The goal during each exposure is approximately 10 clicks per team. Wait for the Team A student to develop a rhythm and some fluidity in clicking and treating her dog for looking at Team B before you ask the student to delay her click. If her dog seems tentative or edgy, he’s not ready yet. Don’t rush this step, even if it takes several turns before the team is comfortable with the first step. It may be the case that a student doesn’t recognize that her dog “gets” step one and is ready for step two. She may feel that she’s got the situation under control (Whew!) and doesn’t want to mess it up by trying something new. Both students need your coaching.
Upping the Ante
If you have a class of dogs that catches on quickly to looking at the trigger and offering their handlers eye contact immediately, then you can start exposing the dogs to each other. As you work through these exercises, trust your instincts. I always err on the side of caution: start by using the quieter dogs as triggers. If you feel that two particular dogs are likely to be an inappropriate match, you probably are correct. There is no need to take unnecessary risks at any point in a reactive dog class.
Hints on Pairing Dogs for Exposure Practice
Generally I try to pair two dogs that are opposites. For example, I might expose a dog-reactive dog to one that is people-reactive. If I have a class where all of the dogs are dog-sensitive, then I might try pairing the least sensitive one with the most sensitive one. One pairing I avoid is exposing the most vocal dogs to each other, especially in the first weeks of class. If I need to, I stick with the neutral dog (from Week 4) and increase the criteria from there. For very fearful, human-reactive dogs, I pick the calmest assistant with the quietest body language I can, and I pay close attention to the dog’s gender preferences, if he has any.
When Dog A is able to look at Dog B’s backside and reorient to his handler, I ask Handler B to turn her dog sideways while sitting, so Dog B is now perpendicular to Dog A. Throughout this exercise, the handler is clicking and treating Dog B for the same criteria as Dog A: offering eye contact to his handler. If both dogs are successful at this initial distance, I instruct Handler B to turn her dog very slowly so that her dog is facing Dog A at a distance. It is critical that you take this exercise as slowly as is necessary to ensure that both dogs are successful. If either dog struggles with this exercise, quit while you’re ahead! If one dog is having an easier time of it than the other, you can pair that dog with another team for an added challenge.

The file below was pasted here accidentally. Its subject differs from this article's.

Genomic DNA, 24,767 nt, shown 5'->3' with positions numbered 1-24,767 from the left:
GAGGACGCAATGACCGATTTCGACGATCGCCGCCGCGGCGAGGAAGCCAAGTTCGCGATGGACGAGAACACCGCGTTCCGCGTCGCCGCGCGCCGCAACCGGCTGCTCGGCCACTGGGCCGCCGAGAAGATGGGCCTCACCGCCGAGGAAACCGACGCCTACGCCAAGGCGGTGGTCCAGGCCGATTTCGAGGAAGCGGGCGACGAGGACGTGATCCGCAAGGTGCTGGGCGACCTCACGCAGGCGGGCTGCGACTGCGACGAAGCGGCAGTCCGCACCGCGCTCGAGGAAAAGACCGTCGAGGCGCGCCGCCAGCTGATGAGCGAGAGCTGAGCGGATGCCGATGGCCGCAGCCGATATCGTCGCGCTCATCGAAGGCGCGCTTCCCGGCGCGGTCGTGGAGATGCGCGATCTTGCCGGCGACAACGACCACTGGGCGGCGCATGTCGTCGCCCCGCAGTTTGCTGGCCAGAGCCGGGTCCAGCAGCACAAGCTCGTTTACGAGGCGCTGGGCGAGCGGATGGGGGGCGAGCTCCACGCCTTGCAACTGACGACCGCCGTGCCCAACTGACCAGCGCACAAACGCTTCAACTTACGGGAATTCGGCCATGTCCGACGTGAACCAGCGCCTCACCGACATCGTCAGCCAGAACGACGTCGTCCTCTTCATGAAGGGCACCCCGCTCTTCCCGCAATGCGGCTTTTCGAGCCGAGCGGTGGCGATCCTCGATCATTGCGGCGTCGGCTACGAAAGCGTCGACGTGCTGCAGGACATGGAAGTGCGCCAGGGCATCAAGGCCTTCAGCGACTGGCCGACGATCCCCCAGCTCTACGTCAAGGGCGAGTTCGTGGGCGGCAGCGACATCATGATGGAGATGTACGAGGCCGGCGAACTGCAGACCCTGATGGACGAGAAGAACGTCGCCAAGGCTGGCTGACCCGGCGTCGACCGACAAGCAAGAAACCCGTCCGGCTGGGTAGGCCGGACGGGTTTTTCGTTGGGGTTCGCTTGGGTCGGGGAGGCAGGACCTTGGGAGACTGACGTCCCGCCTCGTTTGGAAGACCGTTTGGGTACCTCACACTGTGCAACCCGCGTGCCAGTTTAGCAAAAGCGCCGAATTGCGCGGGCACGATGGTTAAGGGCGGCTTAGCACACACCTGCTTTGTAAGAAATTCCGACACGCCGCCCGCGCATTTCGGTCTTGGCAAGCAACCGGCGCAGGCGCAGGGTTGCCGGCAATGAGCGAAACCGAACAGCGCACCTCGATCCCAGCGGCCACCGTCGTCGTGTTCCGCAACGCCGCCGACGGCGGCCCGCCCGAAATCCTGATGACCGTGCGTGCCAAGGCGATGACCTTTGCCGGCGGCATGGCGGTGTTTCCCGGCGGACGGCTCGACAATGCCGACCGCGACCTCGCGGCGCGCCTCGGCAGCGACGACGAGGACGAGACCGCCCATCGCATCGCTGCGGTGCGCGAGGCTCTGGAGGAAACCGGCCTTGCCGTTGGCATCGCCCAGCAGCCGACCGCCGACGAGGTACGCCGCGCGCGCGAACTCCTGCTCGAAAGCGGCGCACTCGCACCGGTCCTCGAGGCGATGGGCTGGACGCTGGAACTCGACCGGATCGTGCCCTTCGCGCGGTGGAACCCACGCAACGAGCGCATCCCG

The goal for each criterion level is approximately 10 clicks per team. Such discrete goals help control the length of exposure sessions and set the teams up for learning success. Repeat this exercise with each team in the class, increasing the difficulty level for successful teams by reducing distance, practicing with a new team, or adding the criterion of movement—for instance, asking one dog to watch another dog heel with his handler.
Change only one criterion at a time. For example, once two dogs can look at each other and reorient to their handlers successfully from across the room, you could have Dog A, positioned in front of his barrier, watch Dog B practice hand-targeting in the middle of the room. If successful, ask the two dogs to switch roles so Dog A hand-targets in the middle of the room while Dog B watches. Gradually increase the movement and/or the proximity of the “performing” dog in the middle of the room to the “watching” dog. If all goes well, then you could try Parallel Walking (see here), in which two teams walk side by side, separated by a ring gate, at a lateral distance from each other that keeps both dogs under threshold. Normally I introduce this exercise in a more advanced level of the reactive dog class.
Sometimes it takes objectivity to appreciate when a reactive dog has made progress, as Stephanie’s story about her Australian shepherd, Floyd, illustrates. Undersocialized in the first four months of his life before Stephanie got him, Floyd was initially shy of people and growled at strangers. At 18 months, he had his first nipping incident—this was the first such incident, but by no means the only one.
Halfway through the reactive dog course, when Floyd and Stephanie were out playing Frisbee in her parents’ backyard, a neighbor took her border collie puppy out for a stroll. The puppy began to bark, and, Stephanie says, “Floyd took off like a freight train, charging the lady and her puppy. Mentally, I panicked, sure he would bite. I ran after him as fast as I could, only to fall in my haste. Floyd screeched to a halt at the lady’s feet, barking and jumping in the air without making physical contact. This time he didn’t bite. I called his name, and he came back to me.”
While this was not the first time Floyd had charged this neighbor, it was the first time Stephanie realized the training was working: “Floyd was learning, albeit slowly, to control his impulses even when I was unable to offer him immediate direction. I was so relieved, my heart burst with pride!” she says.
She and Floyd continued to make progress. In the final class, Stephanie says, “the dogs had to lie down for about a minute while strangers wearing hats walked around them in circles. Floyd’s ‘Down’ was the best in the class! He even rolled onto a hip, a sure sign that he was increasingly comfortable and felt safe. Mission accomplished!”
In general, I try to keep successful pairings together as I raise criteria. If I change the pairing, then I have to expose the dogs all over again from the start to make sure that they can tolerate the harder exercises. As with all exercises, some teams will progress more quickly than others, so juggle criteria as needed to help each individual team find their success! It is also critical that each student understand what constitutes progress for her dog and that she learn to recognize it.